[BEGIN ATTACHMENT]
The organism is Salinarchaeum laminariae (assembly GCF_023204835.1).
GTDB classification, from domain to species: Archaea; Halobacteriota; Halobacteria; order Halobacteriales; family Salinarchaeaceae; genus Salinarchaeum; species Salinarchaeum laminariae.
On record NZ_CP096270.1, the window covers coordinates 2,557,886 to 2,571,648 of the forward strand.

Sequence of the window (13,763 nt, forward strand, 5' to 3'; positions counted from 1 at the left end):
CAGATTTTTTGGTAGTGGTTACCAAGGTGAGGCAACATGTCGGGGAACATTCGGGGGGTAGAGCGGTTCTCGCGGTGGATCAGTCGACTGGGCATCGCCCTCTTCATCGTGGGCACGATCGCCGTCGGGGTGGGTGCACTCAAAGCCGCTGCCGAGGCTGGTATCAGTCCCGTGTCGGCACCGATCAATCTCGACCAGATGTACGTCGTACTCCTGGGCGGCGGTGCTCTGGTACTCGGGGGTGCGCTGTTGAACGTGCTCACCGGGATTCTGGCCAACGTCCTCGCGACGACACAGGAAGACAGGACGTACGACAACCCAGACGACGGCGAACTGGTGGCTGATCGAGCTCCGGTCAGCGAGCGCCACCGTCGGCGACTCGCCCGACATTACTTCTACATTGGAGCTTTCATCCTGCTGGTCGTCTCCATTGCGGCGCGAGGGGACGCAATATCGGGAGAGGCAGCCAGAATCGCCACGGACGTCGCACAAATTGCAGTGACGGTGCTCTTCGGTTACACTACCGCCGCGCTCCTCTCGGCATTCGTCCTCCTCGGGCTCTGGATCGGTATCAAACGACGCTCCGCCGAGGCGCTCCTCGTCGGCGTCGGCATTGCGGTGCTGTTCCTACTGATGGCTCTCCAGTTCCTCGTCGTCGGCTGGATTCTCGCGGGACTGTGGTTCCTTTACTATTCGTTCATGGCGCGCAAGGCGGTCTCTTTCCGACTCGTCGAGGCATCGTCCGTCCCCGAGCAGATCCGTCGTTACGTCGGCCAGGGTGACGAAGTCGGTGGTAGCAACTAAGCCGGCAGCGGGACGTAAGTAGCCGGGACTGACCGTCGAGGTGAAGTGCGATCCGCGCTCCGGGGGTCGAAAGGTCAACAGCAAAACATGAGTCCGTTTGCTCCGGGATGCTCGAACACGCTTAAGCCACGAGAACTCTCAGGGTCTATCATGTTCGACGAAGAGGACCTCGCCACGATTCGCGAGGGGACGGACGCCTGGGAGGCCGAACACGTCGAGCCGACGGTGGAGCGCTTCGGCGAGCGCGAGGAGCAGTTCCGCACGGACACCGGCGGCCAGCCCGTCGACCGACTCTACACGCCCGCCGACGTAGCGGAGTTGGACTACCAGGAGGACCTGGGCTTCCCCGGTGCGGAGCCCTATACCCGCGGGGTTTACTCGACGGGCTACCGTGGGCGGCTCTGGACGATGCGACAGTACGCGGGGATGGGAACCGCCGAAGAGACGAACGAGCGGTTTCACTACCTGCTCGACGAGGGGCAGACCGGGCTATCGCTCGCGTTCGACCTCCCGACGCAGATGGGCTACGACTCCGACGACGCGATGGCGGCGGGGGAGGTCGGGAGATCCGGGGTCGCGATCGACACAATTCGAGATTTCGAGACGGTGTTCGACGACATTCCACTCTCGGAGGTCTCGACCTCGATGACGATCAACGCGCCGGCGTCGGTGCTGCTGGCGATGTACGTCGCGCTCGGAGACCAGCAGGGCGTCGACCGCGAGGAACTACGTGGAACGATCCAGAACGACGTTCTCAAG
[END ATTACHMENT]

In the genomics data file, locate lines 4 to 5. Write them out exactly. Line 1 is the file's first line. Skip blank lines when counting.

Sequence of the window (13,763 nt, forward strand, 5' to 3'; positions counted from 1 at the left end):
CAGATTTTTTGGTAGTGGTTACCAAGGTGAGGCAACATGTCGGGGAACATTCGGGGGGTAGAGCGGTTCTCGCGGTGGATCAGTCGACTGGGCATCGCCCTCTTCATCGTGGGCACGATCGCCGTCGGGGTGGGTGCACTCAAAGCCGCTGCCGAGGCTGGTATCAGTCCCGTGTCGGCACCGATCAATCTCGACCAGATGTACGTCGTACTCCTGGGCGGCGGTGCTCTGGTACTCGGGGGTGCGCTGTTGAACGTGCTCACCGGGATTCTGGCCAACGTCCTCGCGACGACACAGGAAGACAGGACGTACGACAACCCAGACGACGGCGAACTGGTGGCTGATCGAGCTCCGGTCAGCGAGCGCCACCGTCGGCGACTCGCCCGACATTACTTCTACATTGGAGCTTTCATCCTGCTGGTCGTCTCCATTGCGGCGCGAGGGGACGCAATATCGGGAGAGGCAGCCAGAATCGCCACGGACGTCGCACAAATTGCAGTGACGGTGCTCTTCGGTTACACTACCGCCGCGCTCCTCTCGGCATTCGTCCTCCTCGGGCTCTGGATCGGTATCAAACGACGCTCCGCCGAGGCGCTCCTCGTCGGCGTCGGCATTGCGGTGCTGTTCCTACTGATGGCTCTCCAGTTCCTCGTCGTCGGCTGGATTCTCGCGGGACTGTGGTTCCTTTACTATTCGTTCATGGCGCGCAAGGCGGTCTCTTTCCGACTCGTCGAGGCATCGTCCGTCCCCGAGCAGATCCGTCGTTACGTCGGCCAGGGTGACGAAGTCGGTGGTAGCAACTAAGCCGGCAGCGGGACGTAAGTAGCCGGGACTGACCGTCGAGGTGAAGTGCGATCCGCGCTCCGGGGGTCGAAAGGTCAACAGCAAAACATGAGTCCGTTTGCTCCGGGATGCTCGAACACGCTTAAGCCACGAGAACTCTCAGGGTCTATCATGTTCGACGAAGAGGACCTCGCCACGATTCGCGAGGGGACGGACGCCTGGGAGGCCGAACACGTCGAGCCGACGGTGGAGCGCTTCGGCGAGCGCGAGGAGCAGTTCCGCACGGACACCGGCGGCCAGCCCGTCGACCGACTCTACACGCCCGCCGACGTAGCGGAGTTGGACTACCAGGAGGACCTGGGCTTCCCCGGTGCGGAGCCCTATACCCGCGGGGTTTACTCGACGGGCTACCGTGGGCGGCTCTGGACGATGCGACAGTACGCGGGGATGGGAACCGCCGAAGAGACGAACGAGCGGTTTCACTACCTGCTCGACGAGGGGCAGACCGGGCTATCGCTCGCGTTCGACCTCCCGACGCAGATGGGCTACGACTCCGACGACGCGATGGCGGCGGGGGAGGTCGGGAGATCCGGGGTCGCGATCGACACAATTCGAGATTTCGAGACGGTGTTCGACGACATTCCACTCTCGGAGGTCTCGACCTCGATGACGATCAACGCGCCGGCGTCGGTGCTGCTGGCGATGTACGTCGCGCTCGGAGACCAGCAGGGCGTCGACCGCGAGGAACTACGTGGAACGATCCAGAACGACGTTCTCAAG